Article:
Newly identified neuromarker reveals clues to drug and food cravings
Craving is known to be a key factor in substance use disorders and can increase the likelihood of future drug use or relapse. Yet its neural basis – or how the brain gives rise to craving – is not well understood.
In a new study, researchers from Yale, Dartmouth and the National Center for Scientific Research (CNRS) have identified a stable brain pattern, or neuromarker, for craving for drugs and food. Their findings were published Dec. 19 in Nature Neuroscience.
The finding could be an important step toward understanding the brain basis of craving, addiction as a brain disorder, and how to better treat addiction in the future, the researchers say. Importantly, this neuromarker can also be used to differentiate addicts from non-addicts, making it not only a neuromarker of craving, but also a potential neuromarker that could one day be used in diagnosis. substance use disorders.
For many diseases, there are biological markers that doctors can use to diagnose and treat patients. To diagnose diabetes, for example, doctors test for a blood marker called A1C.
“One of the benefits of having a stable biological indicator for a disease is that you can then test anybody and say they have or don’t have that disease,” said Hedy Kober, associate professor of psychiatry at the Yale School of Medicine. and author of the study. “And we don’t have that for psychopathology and certainly not for addiction. »
To determine if such a marker could be established for craving, Kober and his colleagues – Leonie Koban of CRNS and Tor Wager of Dartmouth College – used a machine learning algorithm. Their idea was that if many people experiencing similar levels of thirst share a pattern of brain activity, then a machine learning algorithm might be able to detect that pattern and use it to predict thirst levels based on brain images.
For the study, they used functional magnetic resonance imaging (fMRI) data – which offers insight into brain activity – and self-reported ratings of cravings from 99 people to train and test the machine learning algorithm. The fMRI data was collected while the individuals – who self-identified as drug users or non-users – viewed images of highly palatable drugs and foods. Participants then rated how much they crave the items they saw.
The algorithm identified a pattern of brain activity that could be used to predict craving intensity for drugs and food from fMRI images alone, the researchers said. The pattern they observed – which they dubbed “Neurobiological Craving Signature (NCS)” – includes activity in several areas of the brain, some of which previous studies have linked to substance use and craving. . However, the NCS also provides a new level of detail, showing how neural activity in subregions of these brain areas can predict craving.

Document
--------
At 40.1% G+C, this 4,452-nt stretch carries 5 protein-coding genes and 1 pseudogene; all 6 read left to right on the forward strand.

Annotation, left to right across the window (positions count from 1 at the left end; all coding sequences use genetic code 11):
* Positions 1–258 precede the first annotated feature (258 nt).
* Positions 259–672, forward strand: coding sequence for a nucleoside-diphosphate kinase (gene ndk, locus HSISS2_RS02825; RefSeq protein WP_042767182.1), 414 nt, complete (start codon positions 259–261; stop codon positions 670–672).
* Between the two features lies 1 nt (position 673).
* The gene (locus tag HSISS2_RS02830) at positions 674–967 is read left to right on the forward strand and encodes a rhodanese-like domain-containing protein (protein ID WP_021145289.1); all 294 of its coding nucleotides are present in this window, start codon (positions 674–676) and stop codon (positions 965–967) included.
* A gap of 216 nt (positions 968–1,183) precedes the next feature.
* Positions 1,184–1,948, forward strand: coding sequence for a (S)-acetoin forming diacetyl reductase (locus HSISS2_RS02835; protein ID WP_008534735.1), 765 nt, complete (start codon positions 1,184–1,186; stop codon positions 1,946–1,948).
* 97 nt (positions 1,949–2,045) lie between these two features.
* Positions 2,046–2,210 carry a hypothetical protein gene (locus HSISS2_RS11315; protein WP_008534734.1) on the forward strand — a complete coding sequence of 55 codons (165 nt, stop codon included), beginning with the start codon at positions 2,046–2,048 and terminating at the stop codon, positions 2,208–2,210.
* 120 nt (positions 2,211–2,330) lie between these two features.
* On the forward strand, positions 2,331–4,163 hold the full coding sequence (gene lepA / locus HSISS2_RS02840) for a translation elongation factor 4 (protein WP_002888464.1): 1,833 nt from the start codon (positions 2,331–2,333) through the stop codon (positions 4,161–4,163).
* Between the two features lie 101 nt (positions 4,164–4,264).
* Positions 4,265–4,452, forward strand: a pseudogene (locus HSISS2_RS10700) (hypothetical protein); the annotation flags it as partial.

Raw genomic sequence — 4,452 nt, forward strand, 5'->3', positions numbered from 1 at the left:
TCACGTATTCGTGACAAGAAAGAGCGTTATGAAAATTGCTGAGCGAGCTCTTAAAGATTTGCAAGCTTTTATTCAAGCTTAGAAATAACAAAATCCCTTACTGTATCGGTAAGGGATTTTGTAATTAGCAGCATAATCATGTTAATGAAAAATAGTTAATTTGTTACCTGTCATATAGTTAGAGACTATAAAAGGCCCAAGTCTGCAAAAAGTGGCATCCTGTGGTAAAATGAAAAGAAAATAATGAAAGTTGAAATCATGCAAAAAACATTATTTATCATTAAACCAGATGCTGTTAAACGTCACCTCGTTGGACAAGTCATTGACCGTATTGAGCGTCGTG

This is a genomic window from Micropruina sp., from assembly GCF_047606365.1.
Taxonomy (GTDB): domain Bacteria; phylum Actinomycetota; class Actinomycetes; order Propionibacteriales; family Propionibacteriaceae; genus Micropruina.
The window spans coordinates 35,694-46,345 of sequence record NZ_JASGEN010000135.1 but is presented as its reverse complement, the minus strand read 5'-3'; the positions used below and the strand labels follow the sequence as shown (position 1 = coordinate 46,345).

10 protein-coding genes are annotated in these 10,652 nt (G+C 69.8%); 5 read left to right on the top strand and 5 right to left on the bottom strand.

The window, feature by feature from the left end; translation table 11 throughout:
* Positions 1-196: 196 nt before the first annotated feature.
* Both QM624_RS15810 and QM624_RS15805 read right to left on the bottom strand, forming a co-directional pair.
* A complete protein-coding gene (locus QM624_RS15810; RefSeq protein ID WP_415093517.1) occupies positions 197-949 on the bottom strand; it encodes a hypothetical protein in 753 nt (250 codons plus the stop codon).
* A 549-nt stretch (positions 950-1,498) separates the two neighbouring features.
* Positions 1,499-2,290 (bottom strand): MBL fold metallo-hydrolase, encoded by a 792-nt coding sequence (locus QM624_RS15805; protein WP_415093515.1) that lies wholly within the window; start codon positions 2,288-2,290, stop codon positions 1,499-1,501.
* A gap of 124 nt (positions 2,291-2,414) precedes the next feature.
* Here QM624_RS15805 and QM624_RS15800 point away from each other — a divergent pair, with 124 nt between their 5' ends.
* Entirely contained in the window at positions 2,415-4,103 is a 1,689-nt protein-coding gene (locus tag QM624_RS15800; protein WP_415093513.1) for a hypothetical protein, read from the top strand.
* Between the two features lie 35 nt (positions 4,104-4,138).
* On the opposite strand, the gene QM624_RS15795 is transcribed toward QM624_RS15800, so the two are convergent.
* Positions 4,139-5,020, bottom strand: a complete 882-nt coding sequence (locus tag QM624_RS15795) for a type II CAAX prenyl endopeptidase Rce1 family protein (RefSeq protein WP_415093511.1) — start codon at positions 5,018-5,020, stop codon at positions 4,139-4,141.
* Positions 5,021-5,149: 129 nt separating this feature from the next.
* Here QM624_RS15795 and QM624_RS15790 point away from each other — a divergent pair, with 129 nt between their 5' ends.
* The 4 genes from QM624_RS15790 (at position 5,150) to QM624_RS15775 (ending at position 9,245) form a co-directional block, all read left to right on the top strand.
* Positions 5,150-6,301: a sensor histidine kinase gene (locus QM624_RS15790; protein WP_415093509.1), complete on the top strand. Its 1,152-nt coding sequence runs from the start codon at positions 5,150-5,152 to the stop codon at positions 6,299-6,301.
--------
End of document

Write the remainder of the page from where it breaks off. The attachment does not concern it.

“It gives us a really granular understanding of how these regions interact with and predict the subjective experience of craving,” Kober said.
The NCS also revealed that brain responses to drug and food cues were similar, suggesting that drug craving stems from the same neural systems that generate food cravings. Importantly, the marker was able to differentiate drug users from nonusers based on their brain responses to drug cues, but not food cues.
“And these results are not substance-specific because we included participants who used cocaine, alcohol, and cigarettes, and the NCS predicts craving for each of them,” said Kober. “So it’s really a biomarker for craving and addiction. There’s something common to all of these substance use disorders that’s captured in a moment of craving. »
Wager also points out that emotional and motivational processes that may seem similar actually involve different brain pathways and can be measured in different ways.
“What we’re seeing here is probably not a general signature for ‘reward,'” he said, “but something more selective for the need for food and drugs. »
In addition, the NCS also offers a new brain target to better understand how craving for food and drugs can be influenced by context or emotional states. “For example,” Koban said, “we can use the NCS in future studies to measure how stress or negative emotions increase the urge to use drugs or indulge in our favorite chocolate. »
Kober notes that while the NCS shows promise, it still needs to be validated and is not yet ready for clinical use. It’s probably in a few years. Now she – along with her team and collaborators – is working to understand this network of brain regions more deeply and see if the NCS can predict how people with substance use disorders will respond to treatment.
This, she said, would make this neuromarker a powerful tool to inform treatment strategies.
“Our hope,” Kober said, “is that the brain, and specifically the NCS as a stable biological indicator, may allow us not only to identify who has substance use disorder and to understand the variance in people’s outcomes, but also who will respond to particular treatments. »
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